Each of the above operations respects the probability vector {p1, . . . , pK} as follows: (a) if items are to be added to a set, S1, from a set S, they are sampled without replacement from S-S1 with probability vector {p 1, . . . , pK}, renormalized over only the items in S-S1; (b) if items are to be deleted from a set, S1, they are removed (sampling without replacement) from S1 with probability vector computed from the reciprocal probabilities of the corresponding elements in S, renormalized over only the items in S1; and (c) if nChange items are to be switched in a set S1, first nChange items are removed from S1 according to the above, and then nChange items are added back in from S, again according to the above, while ensuring that the items removed are not added in again.

For the first sampling procedure, in an exemplary embodiment of the present invention, the ParetoFilter operator may be used in an equality constraint:

ParetoFilter(exp,obj1[,obj2, . . . ]),

where:

exp=an algebraic expression that evaluates to a compound value of type sequence-of-hash tables,

obji=Minimize|Maximize (vari [, toli]),

vari=<variable/key in the map>, and

toli=<expression that evaluates to tolerance for near optimality>.

For example, assuming Tr is a compound-valued variable representing a sequence of cases relating multiple variables in a trade space, three of which are the Range, Reliability, and Cost of an aircraft undergoing conceptual design, then:

Pf=ParetoFilter(Tr, Maximize(Range), Minimize(Cost), Maximize(Reliability)) would set the value of the compound-valued variable Pf to the three-dimensional tradeoff envelope of the design space.

Because Pf is a variable in the CMS, its value may depend on the choice of many other variables. Those other variables can be varied to see the impact on the Pareto frontier. More specifically, the CMS can back solve for the values of one or more “upstream” variables so that user-selected attributes of the Pareto frontier achieve user-specified values. The “knee,” specific jump points, the global minimum, and the global maximum are some examples of the scalar properties of the Pareto frontier that can be specified to satisfy user input values.

As shown in **420** is an estimate of the Pareto optimal surface for this space (minimizing cost and maximizing throughput) and is based on 100,000 randomly generated points.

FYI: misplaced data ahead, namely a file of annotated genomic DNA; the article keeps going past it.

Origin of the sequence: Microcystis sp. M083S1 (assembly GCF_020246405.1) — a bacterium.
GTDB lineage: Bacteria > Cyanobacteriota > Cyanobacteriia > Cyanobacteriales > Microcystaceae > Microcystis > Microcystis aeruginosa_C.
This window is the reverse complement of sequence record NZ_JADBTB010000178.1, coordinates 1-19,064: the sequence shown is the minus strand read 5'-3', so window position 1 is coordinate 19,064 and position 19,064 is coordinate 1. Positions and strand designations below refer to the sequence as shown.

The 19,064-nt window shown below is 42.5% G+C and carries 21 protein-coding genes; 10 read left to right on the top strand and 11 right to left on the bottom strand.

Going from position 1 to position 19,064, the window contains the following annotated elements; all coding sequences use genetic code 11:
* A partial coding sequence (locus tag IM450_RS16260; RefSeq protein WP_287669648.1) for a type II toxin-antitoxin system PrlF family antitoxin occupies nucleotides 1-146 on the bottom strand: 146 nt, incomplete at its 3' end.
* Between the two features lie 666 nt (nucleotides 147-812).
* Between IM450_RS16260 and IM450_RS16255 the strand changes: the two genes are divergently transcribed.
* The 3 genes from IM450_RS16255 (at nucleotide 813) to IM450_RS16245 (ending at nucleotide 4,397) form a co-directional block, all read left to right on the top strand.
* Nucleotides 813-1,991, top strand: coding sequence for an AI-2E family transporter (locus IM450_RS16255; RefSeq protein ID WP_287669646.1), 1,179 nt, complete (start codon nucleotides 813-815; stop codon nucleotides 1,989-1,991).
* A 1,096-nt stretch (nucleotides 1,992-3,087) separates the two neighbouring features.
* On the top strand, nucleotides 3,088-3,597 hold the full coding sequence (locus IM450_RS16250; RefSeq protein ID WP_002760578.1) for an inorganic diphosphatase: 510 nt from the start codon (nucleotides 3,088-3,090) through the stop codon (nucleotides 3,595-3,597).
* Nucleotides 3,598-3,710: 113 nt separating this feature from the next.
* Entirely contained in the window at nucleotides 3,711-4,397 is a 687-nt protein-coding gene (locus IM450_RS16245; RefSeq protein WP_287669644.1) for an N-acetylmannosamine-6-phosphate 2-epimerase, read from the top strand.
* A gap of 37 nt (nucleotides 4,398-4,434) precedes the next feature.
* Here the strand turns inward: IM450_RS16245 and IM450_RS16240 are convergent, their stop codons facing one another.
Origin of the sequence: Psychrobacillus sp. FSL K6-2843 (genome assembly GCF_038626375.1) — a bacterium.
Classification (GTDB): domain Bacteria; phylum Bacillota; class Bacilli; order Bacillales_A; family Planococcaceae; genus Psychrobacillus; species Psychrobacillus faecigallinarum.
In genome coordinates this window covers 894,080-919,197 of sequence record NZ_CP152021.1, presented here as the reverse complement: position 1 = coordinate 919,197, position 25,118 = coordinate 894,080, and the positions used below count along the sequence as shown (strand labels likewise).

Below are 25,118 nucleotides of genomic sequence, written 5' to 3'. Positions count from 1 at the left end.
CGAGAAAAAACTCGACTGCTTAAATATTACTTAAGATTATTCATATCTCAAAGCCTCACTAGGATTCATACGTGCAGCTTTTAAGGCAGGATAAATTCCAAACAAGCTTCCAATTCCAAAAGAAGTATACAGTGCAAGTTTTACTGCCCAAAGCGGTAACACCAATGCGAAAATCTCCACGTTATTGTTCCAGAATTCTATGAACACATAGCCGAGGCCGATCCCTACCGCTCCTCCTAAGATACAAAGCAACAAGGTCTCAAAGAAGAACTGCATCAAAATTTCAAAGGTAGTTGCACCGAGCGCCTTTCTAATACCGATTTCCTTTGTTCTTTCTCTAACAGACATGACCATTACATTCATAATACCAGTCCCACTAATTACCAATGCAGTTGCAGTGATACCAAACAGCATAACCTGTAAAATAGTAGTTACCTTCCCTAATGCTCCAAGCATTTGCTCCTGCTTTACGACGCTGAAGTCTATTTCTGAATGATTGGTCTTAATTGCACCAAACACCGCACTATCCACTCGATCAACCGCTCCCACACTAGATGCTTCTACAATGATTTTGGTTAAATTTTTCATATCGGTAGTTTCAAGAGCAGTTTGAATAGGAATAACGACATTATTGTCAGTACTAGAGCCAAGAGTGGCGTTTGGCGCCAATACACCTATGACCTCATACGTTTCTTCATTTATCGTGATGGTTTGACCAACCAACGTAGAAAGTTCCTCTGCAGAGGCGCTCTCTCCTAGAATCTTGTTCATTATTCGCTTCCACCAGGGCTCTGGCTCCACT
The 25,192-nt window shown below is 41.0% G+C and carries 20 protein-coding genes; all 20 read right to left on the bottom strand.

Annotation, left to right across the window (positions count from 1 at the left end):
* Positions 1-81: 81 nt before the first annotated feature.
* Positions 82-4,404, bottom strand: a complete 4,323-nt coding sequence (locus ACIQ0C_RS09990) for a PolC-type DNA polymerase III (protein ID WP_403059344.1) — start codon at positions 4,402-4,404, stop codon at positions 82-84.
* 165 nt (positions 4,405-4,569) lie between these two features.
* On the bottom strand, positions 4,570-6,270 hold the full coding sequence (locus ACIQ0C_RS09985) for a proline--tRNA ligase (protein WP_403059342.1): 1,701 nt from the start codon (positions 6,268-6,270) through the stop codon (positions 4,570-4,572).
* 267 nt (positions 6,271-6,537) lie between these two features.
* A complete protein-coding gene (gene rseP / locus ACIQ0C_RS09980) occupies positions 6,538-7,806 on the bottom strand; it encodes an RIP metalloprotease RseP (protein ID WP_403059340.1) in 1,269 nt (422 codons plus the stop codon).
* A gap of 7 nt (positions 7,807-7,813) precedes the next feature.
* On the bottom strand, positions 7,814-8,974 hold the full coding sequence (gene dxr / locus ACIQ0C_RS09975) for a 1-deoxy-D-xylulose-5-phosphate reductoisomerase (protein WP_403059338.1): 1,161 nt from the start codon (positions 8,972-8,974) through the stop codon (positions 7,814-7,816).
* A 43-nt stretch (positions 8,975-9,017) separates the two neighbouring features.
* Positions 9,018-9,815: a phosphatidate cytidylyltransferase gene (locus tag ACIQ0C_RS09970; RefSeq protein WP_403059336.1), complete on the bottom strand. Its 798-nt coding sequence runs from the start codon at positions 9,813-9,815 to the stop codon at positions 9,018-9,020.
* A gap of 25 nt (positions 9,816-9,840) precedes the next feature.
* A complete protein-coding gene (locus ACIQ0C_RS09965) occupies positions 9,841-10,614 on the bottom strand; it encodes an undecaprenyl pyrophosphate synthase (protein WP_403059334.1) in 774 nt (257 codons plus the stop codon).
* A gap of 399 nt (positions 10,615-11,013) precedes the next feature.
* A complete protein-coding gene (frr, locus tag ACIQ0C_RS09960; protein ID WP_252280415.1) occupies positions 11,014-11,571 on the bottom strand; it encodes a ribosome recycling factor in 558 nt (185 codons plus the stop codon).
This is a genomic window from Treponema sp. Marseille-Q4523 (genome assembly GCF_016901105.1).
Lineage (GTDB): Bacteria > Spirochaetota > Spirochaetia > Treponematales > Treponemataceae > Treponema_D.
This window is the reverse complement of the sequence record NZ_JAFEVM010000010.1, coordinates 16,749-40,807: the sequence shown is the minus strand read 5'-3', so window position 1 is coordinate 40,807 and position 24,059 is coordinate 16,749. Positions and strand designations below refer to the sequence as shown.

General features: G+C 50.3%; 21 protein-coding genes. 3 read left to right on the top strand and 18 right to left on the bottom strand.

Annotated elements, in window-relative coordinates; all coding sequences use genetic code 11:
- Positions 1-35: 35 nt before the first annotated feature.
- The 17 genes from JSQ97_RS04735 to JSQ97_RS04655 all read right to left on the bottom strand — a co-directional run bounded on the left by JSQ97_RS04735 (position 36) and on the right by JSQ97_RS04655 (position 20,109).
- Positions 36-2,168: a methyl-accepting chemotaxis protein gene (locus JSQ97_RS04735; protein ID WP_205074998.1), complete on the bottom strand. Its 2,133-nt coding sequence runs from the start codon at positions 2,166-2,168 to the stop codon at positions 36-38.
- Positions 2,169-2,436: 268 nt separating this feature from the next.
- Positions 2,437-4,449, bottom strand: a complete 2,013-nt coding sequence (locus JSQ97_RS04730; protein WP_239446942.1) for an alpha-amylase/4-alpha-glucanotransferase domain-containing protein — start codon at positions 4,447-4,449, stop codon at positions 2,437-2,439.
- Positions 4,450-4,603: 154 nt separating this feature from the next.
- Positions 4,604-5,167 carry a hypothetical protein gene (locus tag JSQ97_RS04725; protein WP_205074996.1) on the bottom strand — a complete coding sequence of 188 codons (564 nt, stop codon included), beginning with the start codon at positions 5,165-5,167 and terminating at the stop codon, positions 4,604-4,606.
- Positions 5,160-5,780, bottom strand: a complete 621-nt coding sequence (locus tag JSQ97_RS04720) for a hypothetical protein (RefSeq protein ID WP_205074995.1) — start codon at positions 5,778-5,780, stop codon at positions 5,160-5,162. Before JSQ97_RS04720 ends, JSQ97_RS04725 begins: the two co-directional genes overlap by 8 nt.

The graph of **430** represents an estimate of the Pareto optimal surface. In this case, 10,000 points were used as compared to 100,000 used for the chart of FIG. **4**A. The simulated annealing/evolutionary algorithm-based Pareto surface is substantially improved over the purely random-sampling based estimate of this surface. Not only is it an improved optimized surface, but it was created with approximately one-tenth the effort. The graph of

The above-described embodiments of the present invention can be implemented with any CMS that supports compound-valued variables. In accordance with a further aspect of the present invention, embedding compound-valued variables in a CMS will be described below with reference to

**501**-**509** form an iterative cycle that is to be solved given values for scalar-valued variables a5, a6 and a8. Variables a3 and a1 can be used to define variable a2. H1 and a8 are used to define a9.

Certain arc “forcing” rules may be used to assure that a consistent iterative set of equations is developed. One such rule is that each compound-valued relation is associated with a single compound-valued variable and may be used to define only that variable. In **502** and **504** are forced in the indicated directions. Simple heuristics further imply that arcs **501**, **503**, **505**, **507**, **514** and **515** are forced in the directions shown. The CMS is not allowed to change the direction of such forced arcs.

The dashed lines **506**, **510**, **511**, **512** and **513** are automatically added in order to allow automatic construction of iterative solutions for upstream variables if a downstream variable is made independent. The dashed lines **506** and **510**-**513** are drawn from each scalar variable influencing a compound-valued variable to each scalar relation influenced by the compound-valued variable. Each member of the first of these sets, referred to as a Scalar Influencing Variable for a compound variable V, may be defined recursively as:

1. Any scalar variable in the relation defining the compound variable, V.

2. Any scalar influencing variable for any other compound variable in the relation defining the compound variable V.

The second of the above sets, a compound-valued variable V's Immediate Influenced Scalar Relations is the set of all relations the compound variable V is in and that define a scalar variable.

In **510** is added between a3 and R6. Both R4 and R5 are immediate influenced scalar relations for H2. Therefore, lines **511** and **512** are added from a3 and a4, respectively, to R5, and lines **506** and **513** are added from a3 and a4, respectively, to R4.

The method of the present invention can be implemented in software executed by a general purpose computer.

It is understood that the above-described embodiments are illustrative of only a few of the possible specific embodiments that can represent applications of the invention. Numerous and varied other arrangements can be made by those skilled in the art without departing from the spirit and scope of the invention.

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Classifications

U.S. Classification | 705/7.11, 706/19 |

International Classification | G06Q10/00 |

Cooperative Classification | G06Q10/063, G06Q10/04, G06Q40/04 |

European Classification | G06Q40/04, G06Q10/04, G06Q10/063 |

Legal Events

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May 9, 2006 | AS | Assignment | Owner name: THE BOEING COMPANY, ILLINOIS Free format text: ASSIGNMENT OF ASSIGNORS INTEREST;ASSIGNORS:FERTIG, KENNETH W.;REDDY, SUDHAKAR Y;STUBBLEFIELD, PHILIP L.;REEL/FRAME:017589/0911;SIGNING DATES FROM 20060503 TO 20060504 Owner name: THE BOEING COMPANY, ILLINOIS Free format text: ASSIGNMENT OF ASSIGNORS INTEREST;ASSIGNORS:FERTIG, KENNETH W.;REDDY, SUDHAKAR Y;STUBBLEFIELD, PHILIP L.;SIGNING DATES FROM 20060503 TO 20060504;REEL/FRAME:017589/0911 |